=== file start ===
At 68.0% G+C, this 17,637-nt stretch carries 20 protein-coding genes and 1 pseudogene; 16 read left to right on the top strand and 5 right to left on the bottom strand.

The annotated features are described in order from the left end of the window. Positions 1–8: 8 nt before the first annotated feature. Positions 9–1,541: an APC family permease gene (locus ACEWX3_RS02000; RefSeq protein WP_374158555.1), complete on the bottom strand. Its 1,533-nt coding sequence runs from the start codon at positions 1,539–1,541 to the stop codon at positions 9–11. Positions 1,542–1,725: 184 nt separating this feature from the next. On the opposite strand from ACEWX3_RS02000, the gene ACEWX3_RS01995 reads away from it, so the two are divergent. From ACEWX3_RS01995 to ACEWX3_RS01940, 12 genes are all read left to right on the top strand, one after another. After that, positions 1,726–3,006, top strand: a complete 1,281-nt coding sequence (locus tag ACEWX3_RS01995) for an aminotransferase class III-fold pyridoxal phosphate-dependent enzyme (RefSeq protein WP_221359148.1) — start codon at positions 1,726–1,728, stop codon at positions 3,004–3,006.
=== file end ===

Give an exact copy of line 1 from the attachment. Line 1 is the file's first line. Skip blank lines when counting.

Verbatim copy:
At 68.0% G+C, this 17,637-nt stretch carries 20 protein-coding genes and 1 pseudogene; 16 read left to right on the top strand and 5 right to left on the bottom strand.